R. Razarwal

In a somber ceremony, the late Caretaker Chief Minister of Khyber Pakhtunkhwa, Azam Khan, found his final resting place today in his native village in the Padang area of Charsadda district. The funeral was attended by a gathering of diverse figures from political, social, and religious spheres, including Sindh Chief Minister Justice Retired Maqbool Baqir and members of the provincial cabinet.

Azam Khan, a prominent figure in Charsadda district, held a law degree from London and served in various governmental capacities before retiring. Family sources reported his demise at the age of 89.

His tenure as Caretaker Chief Minister commenced in January this year, following the dissolution of both the Khyber Pakhtunkhwa and Punjab assemblies by PTI chairman Imran Khan. Azam Khan’s illustrious career included roles as Chief Secretary of Khyber Pakhtunkhwa Province from 1990 to 1993 and Finance Minister in the Caretaker Cabinet of 2008. Additionally, he served as the Secretary of the Pakistan Tobacco Board and Interior Minister in the caretaker cabinet of 2018.

Also Read: Health Hub for Mothers and Children Opens in Tangi, Charsadda

Despite his advanced age, Azam Khan was known for his dedication and vigor in performing his duties. Supervising Health Minister Dr. Riaz Anwar attested to his admirable qualities, stating, “He never felt old age as a weakness, never leaving his work unfinished. He expected the same from his ministers.”

Dr. Riaz lamented the void left by Azam Khan’s passing, recognizing him as a rare individual whose service to society spanned generations.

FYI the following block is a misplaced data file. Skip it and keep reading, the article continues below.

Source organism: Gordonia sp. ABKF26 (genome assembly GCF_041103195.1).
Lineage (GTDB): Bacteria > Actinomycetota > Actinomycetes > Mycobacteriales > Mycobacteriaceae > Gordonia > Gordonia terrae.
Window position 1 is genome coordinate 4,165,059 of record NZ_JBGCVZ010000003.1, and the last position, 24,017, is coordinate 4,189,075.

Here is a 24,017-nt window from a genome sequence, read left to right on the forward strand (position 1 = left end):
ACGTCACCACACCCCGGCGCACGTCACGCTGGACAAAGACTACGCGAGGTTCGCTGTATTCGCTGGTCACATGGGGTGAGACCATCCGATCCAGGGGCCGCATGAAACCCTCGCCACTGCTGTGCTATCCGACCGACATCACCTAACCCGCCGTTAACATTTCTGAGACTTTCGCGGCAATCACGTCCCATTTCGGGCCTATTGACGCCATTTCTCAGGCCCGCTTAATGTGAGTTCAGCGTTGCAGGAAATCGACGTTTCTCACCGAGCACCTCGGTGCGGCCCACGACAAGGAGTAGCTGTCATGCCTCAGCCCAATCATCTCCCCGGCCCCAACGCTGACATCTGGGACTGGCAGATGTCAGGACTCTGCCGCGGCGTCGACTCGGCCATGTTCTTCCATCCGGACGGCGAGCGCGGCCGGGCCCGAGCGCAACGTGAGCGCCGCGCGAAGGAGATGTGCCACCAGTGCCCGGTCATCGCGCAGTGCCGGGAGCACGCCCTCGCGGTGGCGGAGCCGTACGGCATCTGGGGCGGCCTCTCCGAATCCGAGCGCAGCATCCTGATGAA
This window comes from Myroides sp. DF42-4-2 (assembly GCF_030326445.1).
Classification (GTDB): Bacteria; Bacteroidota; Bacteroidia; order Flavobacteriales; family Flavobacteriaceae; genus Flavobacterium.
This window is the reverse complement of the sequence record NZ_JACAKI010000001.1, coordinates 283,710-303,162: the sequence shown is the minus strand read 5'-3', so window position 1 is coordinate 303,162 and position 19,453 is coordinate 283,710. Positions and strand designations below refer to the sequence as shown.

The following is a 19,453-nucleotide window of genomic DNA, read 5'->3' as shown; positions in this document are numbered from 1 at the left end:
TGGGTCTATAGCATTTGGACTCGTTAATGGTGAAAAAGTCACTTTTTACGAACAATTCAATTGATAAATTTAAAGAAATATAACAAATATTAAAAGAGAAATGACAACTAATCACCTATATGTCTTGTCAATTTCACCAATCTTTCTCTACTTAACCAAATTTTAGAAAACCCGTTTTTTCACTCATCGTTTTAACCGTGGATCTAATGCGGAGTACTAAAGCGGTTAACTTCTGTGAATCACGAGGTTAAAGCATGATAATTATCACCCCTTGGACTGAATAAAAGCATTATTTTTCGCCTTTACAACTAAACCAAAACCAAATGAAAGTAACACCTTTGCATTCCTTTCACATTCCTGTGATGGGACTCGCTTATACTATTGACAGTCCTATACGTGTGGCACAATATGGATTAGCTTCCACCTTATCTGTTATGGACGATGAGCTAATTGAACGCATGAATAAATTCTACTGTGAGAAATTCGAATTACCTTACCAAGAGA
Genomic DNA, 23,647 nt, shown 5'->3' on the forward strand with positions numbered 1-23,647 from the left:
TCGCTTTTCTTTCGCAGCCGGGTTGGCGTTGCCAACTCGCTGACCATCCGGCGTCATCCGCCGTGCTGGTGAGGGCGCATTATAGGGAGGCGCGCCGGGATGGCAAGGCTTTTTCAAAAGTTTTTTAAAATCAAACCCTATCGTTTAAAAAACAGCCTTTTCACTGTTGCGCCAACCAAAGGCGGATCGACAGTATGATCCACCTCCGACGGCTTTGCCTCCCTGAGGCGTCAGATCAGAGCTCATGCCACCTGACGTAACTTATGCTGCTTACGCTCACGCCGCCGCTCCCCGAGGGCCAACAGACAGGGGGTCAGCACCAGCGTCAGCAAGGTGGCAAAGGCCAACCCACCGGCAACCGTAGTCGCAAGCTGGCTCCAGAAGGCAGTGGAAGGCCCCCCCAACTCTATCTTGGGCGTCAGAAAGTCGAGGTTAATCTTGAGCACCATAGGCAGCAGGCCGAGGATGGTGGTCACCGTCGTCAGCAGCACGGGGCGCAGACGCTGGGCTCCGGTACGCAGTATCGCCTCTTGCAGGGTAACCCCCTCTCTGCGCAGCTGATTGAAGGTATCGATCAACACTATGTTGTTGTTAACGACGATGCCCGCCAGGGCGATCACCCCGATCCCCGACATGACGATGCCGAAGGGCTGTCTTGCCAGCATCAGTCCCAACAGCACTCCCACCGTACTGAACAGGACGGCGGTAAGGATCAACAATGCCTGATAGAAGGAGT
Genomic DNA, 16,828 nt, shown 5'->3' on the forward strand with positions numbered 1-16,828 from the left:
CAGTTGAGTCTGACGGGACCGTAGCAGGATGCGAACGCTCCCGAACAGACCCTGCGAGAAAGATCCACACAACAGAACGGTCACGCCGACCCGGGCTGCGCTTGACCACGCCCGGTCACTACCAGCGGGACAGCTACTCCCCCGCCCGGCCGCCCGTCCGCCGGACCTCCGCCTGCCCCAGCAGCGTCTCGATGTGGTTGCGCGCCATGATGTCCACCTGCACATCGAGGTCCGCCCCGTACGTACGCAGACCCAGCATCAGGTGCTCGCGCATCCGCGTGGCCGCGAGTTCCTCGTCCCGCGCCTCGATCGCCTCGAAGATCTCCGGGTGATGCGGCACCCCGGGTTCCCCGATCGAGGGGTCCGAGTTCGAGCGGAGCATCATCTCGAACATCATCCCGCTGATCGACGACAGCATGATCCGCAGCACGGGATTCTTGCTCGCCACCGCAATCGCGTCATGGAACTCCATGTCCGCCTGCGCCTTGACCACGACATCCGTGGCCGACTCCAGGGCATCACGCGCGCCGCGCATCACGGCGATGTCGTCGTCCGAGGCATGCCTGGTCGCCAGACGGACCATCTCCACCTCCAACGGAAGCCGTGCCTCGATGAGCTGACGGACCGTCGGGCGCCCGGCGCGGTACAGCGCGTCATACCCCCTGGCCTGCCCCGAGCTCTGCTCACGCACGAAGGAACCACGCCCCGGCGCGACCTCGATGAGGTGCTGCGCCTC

With the Caretaker Chief Minister’s demise, questions arise about his successor and the constitutional process that will unfold. Constitutional expert Qaiser Khan explained that the Senate and the Election Commission of Pakistan, independent institutions, play a crucial role in the election of a new Chief Minister.

“In such a case, Article 234 of the Constitution of Pakistan is very clear. When the Chief Minister dies, the provincial cabinet will be dissolved,” stated Qaiser Khan. He outlined the process where the Leader of the House and the Leader of the Opposition in the Senate would collaborate to elect the Chief Minister. If consensus eludes them, the Election Commission gains authority, and the entire process concludes within a week.

Qaiser Khan emphasized the importance of consultation between the Leader of the House, the Leader of the Opposition, and the Election Commission. Failure to agree on a name could escalate the matter to the Supreme Court.

It’s crucial to note that, as per the Constitution of Pakistan, the Provincial Cabinet automatically dissolves after the Chief Minister’s death, paving the way for the election of a new Chief Minister and subsequent formation of the Provincial Cabinet.